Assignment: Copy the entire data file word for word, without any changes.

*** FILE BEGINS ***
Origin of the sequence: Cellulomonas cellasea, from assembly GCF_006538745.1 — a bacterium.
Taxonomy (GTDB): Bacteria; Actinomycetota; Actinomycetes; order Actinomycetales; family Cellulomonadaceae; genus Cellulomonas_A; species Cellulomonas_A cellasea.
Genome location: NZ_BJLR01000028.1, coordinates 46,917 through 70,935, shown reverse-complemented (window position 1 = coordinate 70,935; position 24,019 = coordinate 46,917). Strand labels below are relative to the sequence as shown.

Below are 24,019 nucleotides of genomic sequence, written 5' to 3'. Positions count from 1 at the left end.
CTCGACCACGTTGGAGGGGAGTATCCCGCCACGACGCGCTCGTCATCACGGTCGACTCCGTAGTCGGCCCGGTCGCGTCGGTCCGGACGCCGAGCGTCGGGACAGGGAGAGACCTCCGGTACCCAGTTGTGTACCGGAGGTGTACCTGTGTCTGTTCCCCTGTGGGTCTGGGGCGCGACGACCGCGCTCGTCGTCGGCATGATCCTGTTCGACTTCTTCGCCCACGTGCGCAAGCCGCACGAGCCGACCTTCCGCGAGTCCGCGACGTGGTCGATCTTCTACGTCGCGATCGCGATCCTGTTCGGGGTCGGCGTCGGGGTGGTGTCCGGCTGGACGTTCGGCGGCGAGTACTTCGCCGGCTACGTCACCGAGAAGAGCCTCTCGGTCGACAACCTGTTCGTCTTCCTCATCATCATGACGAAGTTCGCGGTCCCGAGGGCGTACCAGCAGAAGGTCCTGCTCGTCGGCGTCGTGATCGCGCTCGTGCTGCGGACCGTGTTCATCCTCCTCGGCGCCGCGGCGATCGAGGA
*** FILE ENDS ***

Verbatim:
Origin of the sequence: Cellulomonas cellasea, from assembly GCF_006538745.1 — a bacterium.
Taxonomy (GTDB): Bacteria; Actinomycetota; Actinomycetes; order Actinomycetales; family Cellulomonadaceae; genus Cellulomonas_A; species Cellulomonas_A cellasea.
Genome location: NZ_BJLR01000028.1, coordinates 46,917 through 70,935, shown reverse-complemented (window position 1 = coordinate 70,935; position 24,019 = coordinate 46,917). Strand labels below are relative to the sequence as shown.

Below are 24,019 nucleotides of genomic sequence, written 5' to 3'. Positions count from 1 at the left end.
CTCGACCACGTTGGAGGGGAGTATCCCGCCACGACGCGCTCGTCATCACGGTCGACTCCGTAGTCGGCCCGGTCGCGTCGGTCCGGACGCCGAGCGTCGGGACAGGGAGAGACCTCCGGTACCCAGTTGTGTACCGGAGGTGTACCTGTGTCTGTTCCCCTGTGGGTCTGGGGCGCGACGACCGCGCTCGTCGTCGGCATGATCCTGTTCGACTTCTTCGCCCACGTGCGCAAGCCGCACGAGCCGACCTTCCGCGAGTCCGCGACGTGGTCGATCTTCTACGTCGCGATCGCGATCCTGTTCGGGGTCGGCGTCGGGGTGGTGTCCGGCTGGACGTTCGGCGGCGAGTACTTCGCCGGCTACGTCACCGAGAAGAGCCTCTCGGTCGACAACCTGTTCGTCTTCCTCATCATCATGACGAAGTTCGCGGTCCCGAGGGCGTACCAGCAGAAGGTCCTGCTCGTCGGCGTCGTGATCGCGCTCGTGCTGCGGACCGTGTTCATCCTCCTCGGCGCCGCGGCGATCGAGGA